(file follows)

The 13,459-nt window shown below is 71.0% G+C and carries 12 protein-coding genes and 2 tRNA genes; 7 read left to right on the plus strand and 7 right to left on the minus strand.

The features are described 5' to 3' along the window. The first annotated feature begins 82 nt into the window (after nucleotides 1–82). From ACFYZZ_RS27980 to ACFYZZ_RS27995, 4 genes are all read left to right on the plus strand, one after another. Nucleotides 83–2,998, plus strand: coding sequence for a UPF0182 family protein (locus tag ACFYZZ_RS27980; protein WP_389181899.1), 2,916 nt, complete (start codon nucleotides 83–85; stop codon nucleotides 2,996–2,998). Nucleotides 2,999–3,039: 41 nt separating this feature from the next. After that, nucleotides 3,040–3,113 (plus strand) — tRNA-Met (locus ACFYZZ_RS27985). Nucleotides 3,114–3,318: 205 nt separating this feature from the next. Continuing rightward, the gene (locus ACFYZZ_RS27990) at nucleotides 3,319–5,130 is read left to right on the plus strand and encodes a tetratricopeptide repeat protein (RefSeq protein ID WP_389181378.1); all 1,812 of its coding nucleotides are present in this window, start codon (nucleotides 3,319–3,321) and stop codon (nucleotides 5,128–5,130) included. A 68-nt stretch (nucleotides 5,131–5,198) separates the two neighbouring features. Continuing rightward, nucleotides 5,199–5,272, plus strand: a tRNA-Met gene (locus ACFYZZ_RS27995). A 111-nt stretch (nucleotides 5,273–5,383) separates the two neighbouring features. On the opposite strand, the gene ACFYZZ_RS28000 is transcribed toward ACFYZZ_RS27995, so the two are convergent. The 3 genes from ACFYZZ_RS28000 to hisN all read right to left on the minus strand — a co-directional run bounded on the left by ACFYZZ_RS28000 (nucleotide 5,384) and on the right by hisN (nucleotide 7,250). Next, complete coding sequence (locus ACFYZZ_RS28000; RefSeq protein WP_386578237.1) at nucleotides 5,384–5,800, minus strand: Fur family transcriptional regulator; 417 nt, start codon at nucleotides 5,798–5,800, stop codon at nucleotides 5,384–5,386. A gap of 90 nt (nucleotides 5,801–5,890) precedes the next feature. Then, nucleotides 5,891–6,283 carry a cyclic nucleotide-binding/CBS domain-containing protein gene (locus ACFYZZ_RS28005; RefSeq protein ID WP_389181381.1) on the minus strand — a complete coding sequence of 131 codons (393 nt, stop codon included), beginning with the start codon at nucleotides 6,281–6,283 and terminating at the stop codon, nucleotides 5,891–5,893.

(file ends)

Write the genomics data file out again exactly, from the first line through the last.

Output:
The 13,459-nt window shown below is 71.0% G+C and carries 12 protein-coding genes and 2 tRNA genes; 7 read left to right on the plus strand and 7 right to left on the minus strand.

The features are described 5' to 3' along the window. The first annotated feature begins 82 nt into the window (after nucleotides 1–82). From ACFYZZ_RS27980 to ACFYZZ_RS27995, 4 genes are all read left to right on the plus strand, one after another. Nucleotides 83–2,998, plus strand: coding sequence for a UPF0182 family protein (locus tag ACFYZZ_RS27980; protein WP_389181899.1), 2,916 nt, complete (start codon nucleotides 83–85; stop codon nucleotides 2,996–2,998). Nucleotides 2,999–3,039: 41 nt separating this feature from the next. After that, nucleotides 3,040–3,113 (plus strand) — tRNA-Met (locus ACFYZZ_RS27985). Nucleotides 3,114–3,318: 205 nt separating this feature from the next. Continuing rightward, the gene (locus ACFYZZ_RS27990) at nucleotides 3,319–5,130 is read left to right on the plus strand and encodes a tetratricopeptide repeat protein (RefSeq protein ID WP_389181378.1); all 1,812 of its coding nucleotides are present in this window, start codon (nucleotides 3,319–3,321) and stop codon (nucleotides 5,128–5,130) included. A 68-nt stretch (nucleotides 5,131–5,198) separates the two neighbouring features. Continuing rightward, nucleotides 5,199–5,272, plus strand: a tRNA-Met gene (locus ACFYZZ_RS27995). A 111-nt stretch (nucleotides 5,273–5,383) separates the two neighbouring features. On the opposite strand, the gene ACFYZZ_RS28000 is transcribed toward ACFYZZ_RS27995, so the two are convergent. The 3 genes from ACFYZZ_RS28000 to hisN all read right to left on the minus strand — a co-directional run bounded on the left by ACFYZZ_RS28000 (nucleotide 5,384) and on the right by hisN (nucleotide 7,250). Next, complete coding sequence (locus ACFYZZ_RS28000; RefSeq protein WP_386578237.1) at nucleotides 5,384–5,800, minus strand: Fur family transcriptional regulator; 417 nt, start codon at nucleotides 5,798–5,800, stop codon at nucleotides 5,384–5,386. A gap of 90 nt (nucleotides 5,801–5,890) precedes the next feature. Then, nucleotides 5,891–6,283 carry a cyclic nucleotide-binding/CBS domain-containing protein gene (locus ACFYZZ_RS28005; RefSeq protein ID WP_389181381.1) on the minus strand — a complete coding sequence of 131 codons (393 nt, stop codon included), beginning with the start codon at nucleotides 6,281–6,283 and terminating at the stop codon, nucleotides 5,891–5,893.